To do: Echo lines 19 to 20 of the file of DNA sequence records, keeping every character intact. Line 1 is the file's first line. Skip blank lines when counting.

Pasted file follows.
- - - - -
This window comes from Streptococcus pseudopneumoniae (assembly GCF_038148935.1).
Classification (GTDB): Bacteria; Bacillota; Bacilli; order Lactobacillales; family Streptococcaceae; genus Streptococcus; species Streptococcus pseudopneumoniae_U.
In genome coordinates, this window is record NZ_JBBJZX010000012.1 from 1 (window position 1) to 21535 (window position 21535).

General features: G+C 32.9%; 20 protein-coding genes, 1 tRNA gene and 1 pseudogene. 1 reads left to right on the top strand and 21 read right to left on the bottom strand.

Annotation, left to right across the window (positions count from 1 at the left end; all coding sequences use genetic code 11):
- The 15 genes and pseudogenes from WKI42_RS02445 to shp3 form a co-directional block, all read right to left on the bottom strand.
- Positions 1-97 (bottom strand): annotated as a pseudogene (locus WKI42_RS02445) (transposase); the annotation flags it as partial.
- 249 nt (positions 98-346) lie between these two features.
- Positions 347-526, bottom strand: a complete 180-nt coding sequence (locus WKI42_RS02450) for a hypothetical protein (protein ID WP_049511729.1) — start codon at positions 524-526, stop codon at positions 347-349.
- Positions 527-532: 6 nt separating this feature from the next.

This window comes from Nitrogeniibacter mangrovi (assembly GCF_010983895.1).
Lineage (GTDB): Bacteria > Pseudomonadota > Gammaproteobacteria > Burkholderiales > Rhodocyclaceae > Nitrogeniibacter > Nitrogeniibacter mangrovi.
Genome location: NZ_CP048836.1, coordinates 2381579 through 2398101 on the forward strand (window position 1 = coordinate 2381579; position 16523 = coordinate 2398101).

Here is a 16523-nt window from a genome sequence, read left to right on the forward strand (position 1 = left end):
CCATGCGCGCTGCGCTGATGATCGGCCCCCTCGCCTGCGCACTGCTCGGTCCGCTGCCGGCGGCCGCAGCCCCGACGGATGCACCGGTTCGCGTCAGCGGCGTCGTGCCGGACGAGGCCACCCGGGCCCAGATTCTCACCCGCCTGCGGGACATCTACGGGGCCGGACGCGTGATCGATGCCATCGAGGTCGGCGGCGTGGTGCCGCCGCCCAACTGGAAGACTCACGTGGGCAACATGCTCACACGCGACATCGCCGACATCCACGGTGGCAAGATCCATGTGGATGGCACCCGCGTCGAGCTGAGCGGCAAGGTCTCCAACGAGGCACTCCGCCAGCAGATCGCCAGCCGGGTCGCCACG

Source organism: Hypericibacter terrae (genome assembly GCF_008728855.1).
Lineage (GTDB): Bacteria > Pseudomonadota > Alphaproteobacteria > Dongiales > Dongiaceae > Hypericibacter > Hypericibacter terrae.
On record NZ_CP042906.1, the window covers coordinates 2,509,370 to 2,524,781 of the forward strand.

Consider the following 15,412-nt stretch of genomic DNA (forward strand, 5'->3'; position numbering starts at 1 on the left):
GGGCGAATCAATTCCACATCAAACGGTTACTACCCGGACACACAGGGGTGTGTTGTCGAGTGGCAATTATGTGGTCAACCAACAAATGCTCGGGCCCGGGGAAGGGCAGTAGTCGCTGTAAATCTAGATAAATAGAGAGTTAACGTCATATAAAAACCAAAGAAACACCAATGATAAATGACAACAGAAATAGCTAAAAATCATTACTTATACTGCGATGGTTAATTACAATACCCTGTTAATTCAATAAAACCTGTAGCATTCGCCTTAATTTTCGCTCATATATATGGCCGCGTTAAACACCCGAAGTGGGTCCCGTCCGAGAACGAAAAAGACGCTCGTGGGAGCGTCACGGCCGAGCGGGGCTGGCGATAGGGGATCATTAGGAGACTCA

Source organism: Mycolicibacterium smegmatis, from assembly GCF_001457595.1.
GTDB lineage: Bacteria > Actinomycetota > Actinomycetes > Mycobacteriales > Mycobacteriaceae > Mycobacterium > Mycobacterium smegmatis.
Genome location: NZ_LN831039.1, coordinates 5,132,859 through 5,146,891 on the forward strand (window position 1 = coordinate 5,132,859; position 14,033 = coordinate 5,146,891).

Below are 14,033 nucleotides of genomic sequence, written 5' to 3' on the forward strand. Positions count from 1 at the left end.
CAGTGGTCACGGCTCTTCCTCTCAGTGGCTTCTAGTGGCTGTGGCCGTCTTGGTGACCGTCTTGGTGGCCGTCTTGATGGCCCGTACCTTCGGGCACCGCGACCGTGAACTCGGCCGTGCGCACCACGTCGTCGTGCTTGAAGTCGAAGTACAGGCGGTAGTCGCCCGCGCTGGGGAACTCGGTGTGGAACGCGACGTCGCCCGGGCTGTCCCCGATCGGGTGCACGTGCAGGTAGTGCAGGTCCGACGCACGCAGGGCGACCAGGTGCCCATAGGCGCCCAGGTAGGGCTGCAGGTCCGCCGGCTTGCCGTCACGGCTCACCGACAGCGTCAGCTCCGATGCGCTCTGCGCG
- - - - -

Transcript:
Consider the following 15,412-nt stretch of genomic DNA (forward strand, 5'->3'; position numbering starts at 1 on the left):
GGGCGAATCAATTCCACATCAAACGGTTACTACCCGGACACACAGGGGTGTGTTGTCGAGTGGCAATTATGTGGTCAACCAACAAATGCTCGGGCCCGGGGAAGGGCAGTAGTCGCTGTAAATCTAGATAAATAGAGAGTTAACGTCATATAAAAACCAAAGAAACACCAATGATAAATGACAACAGAAATAGCTAAAAATCATTACTTATACTGCGATGGTTAATTACAATACCCTGTTAATTCAATAAAACCTGTAGCATTCGCCTTAATTTTCGCTCATATATATGGCCGCGTTAAACACCCGAAGTGGGTCCCGTCCGAGAACGAAAAAGACGCTCGTGGGAGCGTCACGGCCGAGCGGGGCTGGCGATAGGGGATCATTAGGAGACTCA